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The evolution of private provision in urban drinking water: New geographies, institutional ambiguity and the need for political economy

The evolution of private provision in urban drinking water: New geographies, institutional ambiguity and the need for political economy

Yurchenko, Yuliya and Powell, Jeffrey (2019) The evolution of private provision in urban drinking water: New geographies, institutional ambiguity and the need for political economy. New Political Economy. pp. 1-16. ISSN 1356-3467 (Print), 1469-9923 (Online) (doi:https://doi.org/10.1080/13563467.2018.1562432)

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Abstract

Empirical research paints a dynamic picture of the evolution of private provision in urban drinking water. A second wave of privatisation is clustered in a key group of countries, distinguished by the rise of new domestic private and quasi-private providers. This is, however, taking place in the presence of a counter-dynamic of remunicipalisation. In response to the complexity in provision arrangements revealed, three case studies are used to illustrate how different power balance configurations in the state-society-capital complex inform particular institutional arrangements. In Germany, civil society pressure challenged private capital resulting in the reinstatement of municipal control in Berlin, but at high long-term costs. In Russia, disempowered civil society has watched as the ruling regime exploits the support of international public agencies and foreign investors, while carefully safeguarding the interests of domestic private capital. In China, different levels of the state have promoted quasi-state actors into global corporations, managing the entry of international capital in order to bolster domestic support for desired political reforms. Public responsibility, and equally the re-assertion of public control after a period of private provision, may not in itself secure net social benefit where the right of capital to profit is put before broader social considerations.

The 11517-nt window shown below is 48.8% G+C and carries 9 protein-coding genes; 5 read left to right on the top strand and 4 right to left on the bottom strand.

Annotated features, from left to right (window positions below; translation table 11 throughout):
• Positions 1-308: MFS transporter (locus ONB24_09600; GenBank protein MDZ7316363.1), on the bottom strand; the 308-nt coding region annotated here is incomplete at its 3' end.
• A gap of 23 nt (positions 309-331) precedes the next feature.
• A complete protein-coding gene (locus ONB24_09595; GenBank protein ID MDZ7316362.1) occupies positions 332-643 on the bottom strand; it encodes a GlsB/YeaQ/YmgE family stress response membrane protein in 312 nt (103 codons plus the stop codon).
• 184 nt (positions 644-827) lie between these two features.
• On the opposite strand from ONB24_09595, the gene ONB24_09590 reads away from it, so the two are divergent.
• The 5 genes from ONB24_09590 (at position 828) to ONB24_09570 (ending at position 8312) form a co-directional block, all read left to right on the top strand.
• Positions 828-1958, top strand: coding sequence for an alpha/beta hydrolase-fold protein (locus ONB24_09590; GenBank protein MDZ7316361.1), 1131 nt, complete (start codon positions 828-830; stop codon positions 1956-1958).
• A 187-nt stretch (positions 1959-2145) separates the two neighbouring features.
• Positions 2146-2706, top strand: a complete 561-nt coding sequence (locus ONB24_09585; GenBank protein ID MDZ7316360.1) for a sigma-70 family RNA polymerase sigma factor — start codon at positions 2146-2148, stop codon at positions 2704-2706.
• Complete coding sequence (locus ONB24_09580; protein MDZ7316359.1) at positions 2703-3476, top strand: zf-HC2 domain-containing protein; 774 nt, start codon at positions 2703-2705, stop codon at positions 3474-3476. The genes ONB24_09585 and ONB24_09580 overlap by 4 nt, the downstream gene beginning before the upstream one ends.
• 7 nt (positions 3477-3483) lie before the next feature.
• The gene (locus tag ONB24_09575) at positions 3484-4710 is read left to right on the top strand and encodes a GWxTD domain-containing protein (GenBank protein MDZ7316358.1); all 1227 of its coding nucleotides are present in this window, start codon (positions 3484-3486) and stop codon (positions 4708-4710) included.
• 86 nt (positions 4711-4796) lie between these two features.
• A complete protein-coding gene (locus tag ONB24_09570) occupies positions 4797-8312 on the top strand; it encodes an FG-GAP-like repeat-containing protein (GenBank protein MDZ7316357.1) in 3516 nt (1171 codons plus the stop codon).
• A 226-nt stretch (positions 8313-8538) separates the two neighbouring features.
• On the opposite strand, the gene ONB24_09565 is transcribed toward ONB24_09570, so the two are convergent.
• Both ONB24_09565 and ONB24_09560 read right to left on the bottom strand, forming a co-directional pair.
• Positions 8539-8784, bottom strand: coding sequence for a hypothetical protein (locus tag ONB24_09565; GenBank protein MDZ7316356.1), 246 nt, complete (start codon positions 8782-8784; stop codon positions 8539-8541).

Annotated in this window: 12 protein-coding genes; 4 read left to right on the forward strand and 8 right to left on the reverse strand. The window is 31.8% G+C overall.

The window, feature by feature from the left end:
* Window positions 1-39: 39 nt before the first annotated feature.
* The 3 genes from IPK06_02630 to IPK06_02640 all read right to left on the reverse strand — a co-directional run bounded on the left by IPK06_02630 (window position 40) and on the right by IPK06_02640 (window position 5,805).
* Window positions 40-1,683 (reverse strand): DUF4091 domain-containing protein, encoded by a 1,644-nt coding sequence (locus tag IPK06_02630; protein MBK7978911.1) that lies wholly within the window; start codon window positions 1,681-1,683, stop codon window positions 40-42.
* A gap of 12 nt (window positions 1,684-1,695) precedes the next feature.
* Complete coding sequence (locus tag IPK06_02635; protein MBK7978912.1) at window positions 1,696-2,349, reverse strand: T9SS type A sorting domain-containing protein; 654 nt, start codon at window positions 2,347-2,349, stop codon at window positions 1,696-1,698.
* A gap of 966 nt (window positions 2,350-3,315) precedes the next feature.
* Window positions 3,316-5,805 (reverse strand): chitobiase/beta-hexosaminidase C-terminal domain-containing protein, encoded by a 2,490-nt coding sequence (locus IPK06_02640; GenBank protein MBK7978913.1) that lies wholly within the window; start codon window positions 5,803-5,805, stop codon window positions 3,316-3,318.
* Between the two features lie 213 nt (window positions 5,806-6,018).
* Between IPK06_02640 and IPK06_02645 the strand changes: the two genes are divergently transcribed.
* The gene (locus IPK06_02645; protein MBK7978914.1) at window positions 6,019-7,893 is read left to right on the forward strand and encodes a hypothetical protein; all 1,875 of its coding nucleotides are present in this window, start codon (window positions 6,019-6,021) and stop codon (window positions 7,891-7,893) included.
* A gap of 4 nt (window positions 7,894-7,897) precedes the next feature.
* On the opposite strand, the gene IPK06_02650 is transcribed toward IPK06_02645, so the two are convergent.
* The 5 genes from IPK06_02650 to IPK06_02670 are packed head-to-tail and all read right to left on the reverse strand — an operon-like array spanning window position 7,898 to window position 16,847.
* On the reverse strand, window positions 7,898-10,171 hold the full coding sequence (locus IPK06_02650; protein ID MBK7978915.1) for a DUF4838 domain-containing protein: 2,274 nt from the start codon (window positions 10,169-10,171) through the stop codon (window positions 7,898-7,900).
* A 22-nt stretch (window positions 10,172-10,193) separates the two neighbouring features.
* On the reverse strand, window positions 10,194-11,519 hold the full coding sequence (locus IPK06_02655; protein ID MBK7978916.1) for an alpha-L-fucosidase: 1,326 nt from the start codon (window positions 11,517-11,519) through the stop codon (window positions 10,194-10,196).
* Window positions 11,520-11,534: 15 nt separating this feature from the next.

Item Type: Article
Uncontrolled Keywords: water provision, urban water, utilities, privatisation, remunicipalisation, political economy
Faculty / Department / Research Group: Faculty of Business
Faculty of Business > Department of International Business & Economics
Last Modified: 01 Oct 2019 11:23
Selected for GREAT 2016: None
Selected for GREAT 2017: None
Selected for GREAT 2018: None
Selected for GREAT 2019: GREAT 1
URI: http://gala.gre.ac.uk/id/eprint/22408

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